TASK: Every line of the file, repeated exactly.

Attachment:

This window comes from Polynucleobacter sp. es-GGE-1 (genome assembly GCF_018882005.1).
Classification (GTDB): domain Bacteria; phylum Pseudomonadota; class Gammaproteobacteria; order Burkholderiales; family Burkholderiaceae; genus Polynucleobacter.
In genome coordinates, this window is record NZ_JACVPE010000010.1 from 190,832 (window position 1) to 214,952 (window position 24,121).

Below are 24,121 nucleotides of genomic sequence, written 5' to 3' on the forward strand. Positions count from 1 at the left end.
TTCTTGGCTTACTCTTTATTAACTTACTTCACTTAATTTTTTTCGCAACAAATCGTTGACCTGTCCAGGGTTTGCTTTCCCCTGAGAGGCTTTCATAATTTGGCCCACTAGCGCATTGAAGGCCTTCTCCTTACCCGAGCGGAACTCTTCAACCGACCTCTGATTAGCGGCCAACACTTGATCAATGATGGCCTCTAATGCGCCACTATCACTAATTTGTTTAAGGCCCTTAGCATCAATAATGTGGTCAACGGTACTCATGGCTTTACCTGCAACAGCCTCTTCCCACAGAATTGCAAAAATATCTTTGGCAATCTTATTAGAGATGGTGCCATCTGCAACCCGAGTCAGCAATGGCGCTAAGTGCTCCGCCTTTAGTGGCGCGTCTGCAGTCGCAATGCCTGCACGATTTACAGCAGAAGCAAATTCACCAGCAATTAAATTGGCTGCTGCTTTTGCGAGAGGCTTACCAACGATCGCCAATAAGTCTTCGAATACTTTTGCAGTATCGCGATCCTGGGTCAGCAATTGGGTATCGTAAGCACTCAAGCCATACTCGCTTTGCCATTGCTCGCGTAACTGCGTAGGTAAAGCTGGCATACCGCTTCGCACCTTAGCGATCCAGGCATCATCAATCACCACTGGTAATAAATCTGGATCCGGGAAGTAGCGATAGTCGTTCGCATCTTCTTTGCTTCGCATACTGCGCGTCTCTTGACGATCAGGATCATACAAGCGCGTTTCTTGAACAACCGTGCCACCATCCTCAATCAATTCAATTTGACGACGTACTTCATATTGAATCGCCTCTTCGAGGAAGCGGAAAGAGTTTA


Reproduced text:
This window comes from Polynucleobacter sp. es-GGE-1 (genome assembly GCF_018882005.1).
Classification (GTDB): domain Bacteria; phylum Pseudomonadota; class Gammaproteobacteria; order Burkholderiales; family Burkholderiaceae; genus Polynucleobacter.
In genome coordinates, this window is record NZ_JACVPE010000010.1 from 190,832 (window position 1) to 214,952 (window position 24,121).

Below are 24,121 nucleotides of genomic sequence, written 5' to 3' on the forward strand. Positions count from 1 at the left end.
TTCTTGGCTTACTCTTTATTAACTTACTTCACTTAATTTTTTTCGCAACAAATCGTTGACCTGTCCAGGGTTTGCTTTCCCCTGAGAGGCTTTCATAATTTGGCCCACTAGCGCATTGAAGGCCTTCTCCTTACCCGAGCGGAACTCTTCAACCGACCTCTGATTAGCGGCCAACACTTGATCAATGATGGCCTCTAATGCGCCACTATCACTAATTTGTTTAAGGCCCTTAGCATCAATAATGTGGTCAACGGTACTCATGGCTTTACCTGCAACAGCCTCTTCCCACAGAATTGCAAAAATATCTTTGGCAATCTTATTAGAGATGGTGCCATCTGCAACCCGAGTCAGCAATGGCGCTAAGTGCTCCGCCTTTAGTGGCGCGTCTGCAGTCGCAATGCCTGCACGATTTACAGCAGAAGCAAATTCACCAGCAATTAAATTGGCTGCTGCTTTTGCGAGAGGCTTACCAACGATCGCCAATAAGTCTTCGAATACTTTTGCAGTATCGCGATCCTGGGTCAGCAATTGGGTATCGTAAGCACTCAAGCCATACTCGCTTTGCCATTGCTCGCGTAACTGCGTAGGTAAAGCTGGCATACCGCTTCGCACCTTAGCGATCCAGGCATCATCAATCACCACTGGTAATAAATCTGGATCCGGGAAGTAGCGATAGTCGTTCGCATCTTCTTTGCTTCGCATACTGCGCGTCTCTTGACGATCAGGATCATACAAGCGCGTTTCTTGAACAACCGTGCCACCATCCTCAATCAATTCAATTTGACGACGTACTTCATATTGAATCGCCTCTTCGAGGAAGCGGAAAGAGTTTA